Earlier this year, as my mother was dying, we found ourselves spending a lot of time visiting the doctors at Sansum and Cottage Hospital.
The process of accompanying a dying person through the last months of their life is daunting and exhausting in the extreme. We were always intensely involved with making things as smooth and as easy as possible. Given the extreme nature of our ministrations, there was always an abundance of anxiety. Sometimes a lack of normal patience and forbearance made minor frustrations seem overwhelming.
My experience of all the medical workers and other patients and families at Sansum and Cottage, and at the Cancer Center, was an abundance of demonstrated kindness and compassion. Even the drivers around the area seemed to be more patient and forbearing. On many occasions, I was brought to tears by an unasked for kindness, whether it was affectionate banter between the Medical Technician at the Cancer Center and my exhausted Mother, or something as seemingly simple a smile as we wheeled her back and forth from the parking lot to one of her many appointments that continually yielded disappointing news.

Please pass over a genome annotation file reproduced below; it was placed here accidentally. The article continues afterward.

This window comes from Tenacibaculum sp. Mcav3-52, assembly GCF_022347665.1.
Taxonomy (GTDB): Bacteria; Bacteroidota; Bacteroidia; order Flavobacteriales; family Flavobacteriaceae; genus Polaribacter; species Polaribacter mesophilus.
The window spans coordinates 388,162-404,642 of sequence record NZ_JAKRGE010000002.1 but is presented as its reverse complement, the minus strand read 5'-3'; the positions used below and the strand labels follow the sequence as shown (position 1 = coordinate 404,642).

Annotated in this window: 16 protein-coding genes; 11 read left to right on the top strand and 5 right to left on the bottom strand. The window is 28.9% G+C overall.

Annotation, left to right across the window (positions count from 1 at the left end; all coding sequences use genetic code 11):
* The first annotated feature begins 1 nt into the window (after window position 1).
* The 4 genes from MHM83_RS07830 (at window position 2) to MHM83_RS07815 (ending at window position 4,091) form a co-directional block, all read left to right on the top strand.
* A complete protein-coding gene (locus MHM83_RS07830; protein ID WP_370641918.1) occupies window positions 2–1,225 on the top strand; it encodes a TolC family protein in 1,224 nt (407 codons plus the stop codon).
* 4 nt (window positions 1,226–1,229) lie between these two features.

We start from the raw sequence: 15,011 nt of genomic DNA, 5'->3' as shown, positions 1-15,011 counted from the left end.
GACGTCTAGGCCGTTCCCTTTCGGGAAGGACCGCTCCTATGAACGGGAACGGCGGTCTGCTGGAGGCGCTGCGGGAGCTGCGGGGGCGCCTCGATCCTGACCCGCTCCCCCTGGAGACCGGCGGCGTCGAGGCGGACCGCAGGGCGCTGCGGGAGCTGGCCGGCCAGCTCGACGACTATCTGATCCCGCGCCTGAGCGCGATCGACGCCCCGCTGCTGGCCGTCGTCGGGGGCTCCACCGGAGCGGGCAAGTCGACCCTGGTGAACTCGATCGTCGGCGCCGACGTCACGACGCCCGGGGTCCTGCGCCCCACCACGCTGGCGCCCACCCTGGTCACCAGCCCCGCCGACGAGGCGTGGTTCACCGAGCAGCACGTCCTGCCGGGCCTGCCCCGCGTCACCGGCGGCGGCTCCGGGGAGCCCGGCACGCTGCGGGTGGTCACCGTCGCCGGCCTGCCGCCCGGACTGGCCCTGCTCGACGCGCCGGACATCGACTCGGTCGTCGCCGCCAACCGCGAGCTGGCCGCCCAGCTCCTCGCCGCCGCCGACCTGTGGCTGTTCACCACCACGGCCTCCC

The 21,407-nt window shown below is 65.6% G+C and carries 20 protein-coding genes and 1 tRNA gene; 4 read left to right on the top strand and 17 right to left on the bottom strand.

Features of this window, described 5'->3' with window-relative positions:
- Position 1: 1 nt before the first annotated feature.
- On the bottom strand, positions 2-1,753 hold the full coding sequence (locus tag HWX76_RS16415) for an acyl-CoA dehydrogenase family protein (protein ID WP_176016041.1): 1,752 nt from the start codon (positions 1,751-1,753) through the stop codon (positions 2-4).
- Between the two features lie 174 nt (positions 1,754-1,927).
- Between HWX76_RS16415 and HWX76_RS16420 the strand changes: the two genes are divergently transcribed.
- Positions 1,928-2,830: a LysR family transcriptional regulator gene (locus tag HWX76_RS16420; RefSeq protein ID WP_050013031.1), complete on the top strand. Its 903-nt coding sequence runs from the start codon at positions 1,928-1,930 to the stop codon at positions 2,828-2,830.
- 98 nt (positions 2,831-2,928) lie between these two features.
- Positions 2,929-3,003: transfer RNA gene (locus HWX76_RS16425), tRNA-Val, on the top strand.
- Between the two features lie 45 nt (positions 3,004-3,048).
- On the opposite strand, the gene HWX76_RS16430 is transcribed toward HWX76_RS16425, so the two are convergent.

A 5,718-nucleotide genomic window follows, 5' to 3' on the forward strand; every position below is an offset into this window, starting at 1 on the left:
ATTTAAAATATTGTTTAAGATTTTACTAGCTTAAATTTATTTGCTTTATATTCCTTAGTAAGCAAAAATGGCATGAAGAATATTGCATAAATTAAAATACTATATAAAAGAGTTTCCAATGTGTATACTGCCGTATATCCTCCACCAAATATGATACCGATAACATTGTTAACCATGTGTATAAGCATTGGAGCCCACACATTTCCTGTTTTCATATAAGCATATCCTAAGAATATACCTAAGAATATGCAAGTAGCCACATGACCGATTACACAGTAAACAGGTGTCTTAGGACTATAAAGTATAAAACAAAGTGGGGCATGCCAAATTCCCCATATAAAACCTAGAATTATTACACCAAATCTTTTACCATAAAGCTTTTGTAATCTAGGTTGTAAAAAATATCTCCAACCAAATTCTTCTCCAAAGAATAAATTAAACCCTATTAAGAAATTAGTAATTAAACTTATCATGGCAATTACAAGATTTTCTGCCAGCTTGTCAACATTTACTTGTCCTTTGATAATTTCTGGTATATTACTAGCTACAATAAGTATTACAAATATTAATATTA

Now when I drive up Pueblo, and the other streets around this area where so many of life's hidden but momentous events are taking place, I am slowing down, and finding patience for some of the seemingly goofy drivers who seem to be in another world. I remember how stressful every moment was, and I recoil at the idea that by my impatience, I might cause them additional discomfort in a day that is possibly one of the worst in their lives.
I find myself thinking about the many anonymous acts of generosity of which we were the benificiaries , and every transaction that was smoothed out and made more bearable by the kindness of strangers.
No act of kindness, no matter how small, is ever wasted.